He was married in 1869 to Mary Colburn of Osseo, who died in 1875.  In 1880 he was united in marriage to Carrie J. Hill, who with the following children survive him:  William W. of Rhinelander, Wis.; Leroy D. of Clarissa, Minn., Elsie May, Agnes F., Bert H., and Mrs. J.E. Walters, all of Annandale, and Mrs. George Rochat of Osseo.  He has two sisters, Mrs. J.E. Fullerton of Los Angeles. Cal., and Mrs. W.C. Weeks of Charleston, Ill. He has 13 grandchildren and three great-grandchildren. He died at his home in Annandale on Saturday, March 3, 1923, at the age of 74 years, two months and three days, following an illness of only one week.  (Note:  Cause of death was pneumonia.  Interment at Woodlawn Cemetery, Annandale.)

Mr. Thayer was an active, energetic man, giving liberally of his time, labor and sympathy to all whom he could.  He was an honorable gentleman.  To man, woman or child, he always extended a cordial greeting that lent a ray of light to brighten their pathway in the journey of life.  We extend our sympathy and bow humbly to the will of God.

Funeral services were conducted Monday at the Methodist church at 1:30 p.m., Rev. Kishpaugh officiating, assisted by the John L. Buzzell Post GAR.  Members of the American Legion were pall bearers.  The Circle ladies attended in a body.  The floral offerings were many and beautiful.  Several old time friends, whose acquaintance was made when he was landlord in the hotel, sent flowers.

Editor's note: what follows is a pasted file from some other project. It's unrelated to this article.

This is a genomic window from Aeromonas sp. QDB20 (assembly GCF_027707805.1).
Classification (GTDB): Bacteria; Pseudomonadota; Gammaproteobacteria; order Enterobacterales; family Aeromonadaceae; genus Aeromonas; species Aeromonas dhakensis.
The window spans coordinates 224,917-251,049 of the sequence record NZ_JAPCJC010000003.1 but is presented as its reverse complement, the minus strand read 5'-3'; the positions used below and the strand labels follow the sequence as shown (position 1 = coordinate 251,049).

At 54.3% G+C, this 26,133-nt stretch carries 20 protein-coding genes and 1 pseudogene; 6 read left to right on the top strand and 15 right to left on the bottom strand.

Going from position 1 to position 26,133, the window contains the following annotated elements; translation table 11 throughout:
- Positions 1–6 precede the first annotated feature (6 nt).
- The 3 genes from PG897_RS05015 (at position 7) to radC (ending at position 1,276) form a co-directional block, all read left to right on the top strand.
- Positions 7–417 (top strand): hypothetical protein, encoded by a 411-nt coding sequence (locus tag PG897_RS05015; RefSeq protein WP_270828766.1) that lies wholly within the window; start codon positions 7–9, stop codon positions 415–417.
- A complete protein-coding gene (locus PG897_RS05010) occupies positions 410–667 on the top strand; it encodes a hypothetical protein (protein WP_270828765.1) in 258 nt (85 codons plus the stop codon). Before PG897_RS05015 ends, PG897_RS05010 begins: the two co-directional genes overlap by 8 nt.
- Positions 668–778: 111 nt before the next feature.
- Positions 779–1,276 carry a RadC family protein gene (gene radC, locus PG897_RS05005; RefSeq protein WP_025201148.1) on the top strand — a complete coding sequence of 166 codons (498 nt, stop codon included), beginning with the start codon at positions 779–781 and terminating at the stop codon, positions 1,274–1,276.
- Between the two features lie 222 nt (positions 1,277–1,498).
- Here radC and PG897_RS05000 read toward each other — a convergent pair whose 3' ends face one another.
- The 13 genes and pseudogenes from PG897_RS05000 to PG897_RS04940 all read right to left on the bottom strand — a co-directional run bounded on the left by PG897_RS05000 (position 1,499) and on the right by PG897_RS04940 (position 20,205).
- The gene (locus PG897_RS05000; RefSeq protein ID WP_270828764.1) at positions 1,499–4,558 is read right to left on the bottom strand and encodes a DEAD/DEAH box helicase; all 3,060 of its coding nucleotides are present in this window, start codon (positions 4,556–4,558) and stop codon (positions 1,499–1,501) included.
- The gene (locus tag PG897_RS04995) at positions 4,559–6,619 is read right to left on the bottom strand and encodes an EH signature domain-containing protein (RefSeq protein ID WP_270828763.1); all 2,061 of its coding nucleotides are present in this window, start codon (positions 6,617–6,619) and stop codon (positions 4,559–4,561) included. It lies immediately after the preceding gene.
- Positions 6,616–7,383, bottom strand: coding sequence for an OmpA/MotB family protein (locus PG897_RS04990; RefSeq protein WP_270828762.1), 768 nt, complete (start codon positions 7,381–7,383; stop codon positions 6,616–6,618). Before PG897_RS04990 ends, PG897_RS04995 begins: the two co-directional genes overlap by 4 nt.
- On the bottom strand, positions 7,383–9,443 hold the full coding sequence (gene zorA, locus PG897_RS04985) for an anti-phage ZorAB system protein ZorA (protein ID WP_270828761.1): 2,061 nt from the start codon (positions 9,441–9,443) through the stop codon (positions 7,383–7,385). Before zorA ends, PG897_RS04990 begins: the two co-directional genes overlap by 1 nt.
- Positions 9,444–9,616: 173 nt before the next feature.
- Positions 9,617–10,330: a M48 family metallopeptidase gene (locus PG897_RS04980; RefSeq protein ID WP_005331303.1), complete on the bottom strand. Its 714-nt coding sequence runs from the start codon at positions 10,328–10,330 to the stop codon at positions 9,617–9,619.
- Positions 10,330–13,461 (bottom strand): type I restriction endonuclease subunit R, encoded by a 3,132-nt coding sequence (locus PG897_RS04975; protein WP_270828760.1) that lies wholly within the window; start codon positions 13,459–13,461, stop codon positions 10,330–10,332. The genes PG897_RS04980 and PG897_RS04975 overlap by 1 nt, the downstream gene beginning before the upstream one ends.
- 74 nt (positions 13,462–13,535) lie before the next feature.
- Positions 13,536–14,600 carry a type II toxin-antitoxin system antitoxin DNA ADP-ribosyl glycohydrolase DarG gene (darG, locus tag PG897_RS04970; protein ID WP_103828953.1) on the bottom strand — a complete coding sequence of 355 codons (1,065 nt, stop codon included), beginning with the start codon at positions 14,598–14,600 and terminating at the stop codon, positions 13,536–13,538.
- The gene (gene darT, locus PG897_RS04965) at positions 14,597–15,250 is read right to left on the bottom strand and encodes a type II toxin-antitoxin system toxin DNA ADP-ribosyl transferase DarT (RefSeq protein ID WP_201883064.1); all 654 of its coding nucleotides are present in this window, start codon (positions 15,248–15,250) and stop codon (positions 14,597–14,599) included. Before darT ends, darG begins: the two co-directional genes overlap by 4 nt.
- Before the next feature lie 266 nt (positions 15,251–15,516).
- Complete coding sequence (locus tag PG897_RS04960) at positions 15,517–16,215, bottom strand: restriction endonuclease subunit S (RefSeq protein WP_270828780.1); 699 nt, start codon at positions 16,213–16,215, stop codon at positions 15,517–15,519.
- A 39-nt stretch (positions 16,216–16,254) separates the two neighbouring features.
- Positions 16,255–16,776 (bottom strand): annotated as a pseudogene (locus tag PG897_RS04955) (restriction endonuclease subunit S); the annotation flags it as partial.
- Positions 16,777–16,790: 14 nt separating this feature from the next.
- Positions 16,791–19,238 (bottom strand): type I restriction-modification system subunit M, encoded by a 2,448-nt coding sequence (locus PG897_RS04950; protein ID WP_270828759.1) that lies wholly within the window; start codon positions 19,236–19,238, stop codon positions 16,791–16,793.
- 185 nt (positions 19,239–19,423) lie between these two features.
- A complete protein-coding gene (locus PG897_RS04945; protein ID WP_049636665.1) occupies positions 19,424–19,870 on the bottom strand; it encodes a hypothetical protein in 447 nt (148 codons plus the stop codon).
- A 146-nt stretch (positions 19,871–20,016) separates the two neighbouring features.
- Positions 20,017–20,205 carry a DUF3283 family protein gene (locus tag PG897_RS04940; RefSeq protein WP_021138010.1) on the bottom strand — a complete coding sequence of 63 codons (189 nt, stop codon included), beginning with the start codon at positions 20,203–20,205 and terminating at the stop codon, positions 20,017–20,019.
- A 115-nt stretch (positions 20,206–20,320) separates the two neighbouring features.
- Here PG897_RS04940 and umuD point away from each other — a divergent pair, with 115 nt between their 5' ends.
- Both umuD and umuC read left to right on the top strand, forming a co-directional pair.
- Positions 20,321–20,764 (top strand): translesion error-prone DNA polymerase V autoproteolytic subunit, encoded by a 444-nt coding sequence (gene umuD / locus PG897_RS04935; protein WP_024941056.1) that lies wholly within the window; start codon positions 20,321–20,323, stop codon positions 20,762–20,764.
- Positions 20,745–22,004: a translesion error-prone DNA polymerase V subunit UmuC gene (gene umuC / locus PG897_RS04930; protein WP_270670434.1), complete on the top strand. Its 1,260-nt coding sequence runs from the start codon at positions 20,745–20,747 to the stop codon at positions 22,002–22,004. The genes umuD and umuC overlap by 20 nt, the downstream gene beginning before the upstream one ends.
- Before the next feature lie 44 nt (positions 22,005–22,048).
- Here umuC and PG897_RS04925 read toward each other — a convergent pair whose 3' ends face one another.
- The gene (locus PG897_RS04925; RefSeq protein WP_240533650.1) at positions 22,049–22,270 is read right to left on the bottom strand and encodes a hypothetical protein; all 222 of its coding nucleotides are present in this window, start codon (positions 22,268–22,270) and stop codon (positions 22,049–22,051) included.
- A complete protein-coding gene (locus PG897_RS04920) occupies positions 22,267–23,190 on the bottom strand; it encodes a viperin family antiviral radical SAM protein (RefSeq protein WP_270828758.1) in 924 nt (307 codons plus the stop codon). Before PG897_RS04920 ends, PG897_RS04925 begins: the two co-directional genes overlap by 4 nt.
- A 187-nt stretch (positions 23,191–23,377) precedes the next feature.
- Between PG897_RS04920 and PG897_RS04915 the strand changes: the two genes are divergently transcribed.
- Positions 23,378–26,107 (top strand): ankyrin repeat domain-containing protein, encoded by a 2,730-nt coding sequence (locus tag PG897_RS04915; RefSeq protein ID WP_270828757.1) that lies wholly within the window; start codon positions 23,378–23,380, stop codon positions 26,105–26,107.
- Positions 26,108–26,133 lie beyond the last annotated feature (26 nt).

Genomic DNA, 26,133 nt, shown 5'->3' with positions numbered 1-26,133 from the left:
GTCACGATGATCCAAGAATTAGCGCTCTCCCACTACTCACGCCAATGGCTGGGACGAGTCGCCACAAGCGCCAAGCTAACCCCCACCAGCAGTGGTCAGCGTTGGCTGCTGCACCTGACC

1940:  Albert and Caroline Thayer’s son Bert (1887-1966) and his wife Ruby Cofield Thayer (1888-1982) operated the Thayer Department Store in Annandale from 1940 to 1965.  Their son Gordon operated the store with his parents.

1942:  Annandale Advocate, August 20, 1942:  Mrs. A.A. Thayer passed away at the Fairview Hospital in Minneapolis.  She was married to Mr. Albert A. Thayer.  They ran the local hotel in Annandale.

1978:  Annandale Centennial Book, 1988:  “The City of Annandale acquired the hotel in 1978, shortly after it was designated a National Historic Site.  Because of the bad state of repair, some city leaders threatened to tear it down; however, thanks to a court injunction obtained by local visionary progressives, it was avoided until a viable restoration plan was accepted by the city in 1984.”

Compiled by the Annandale History Club Secretary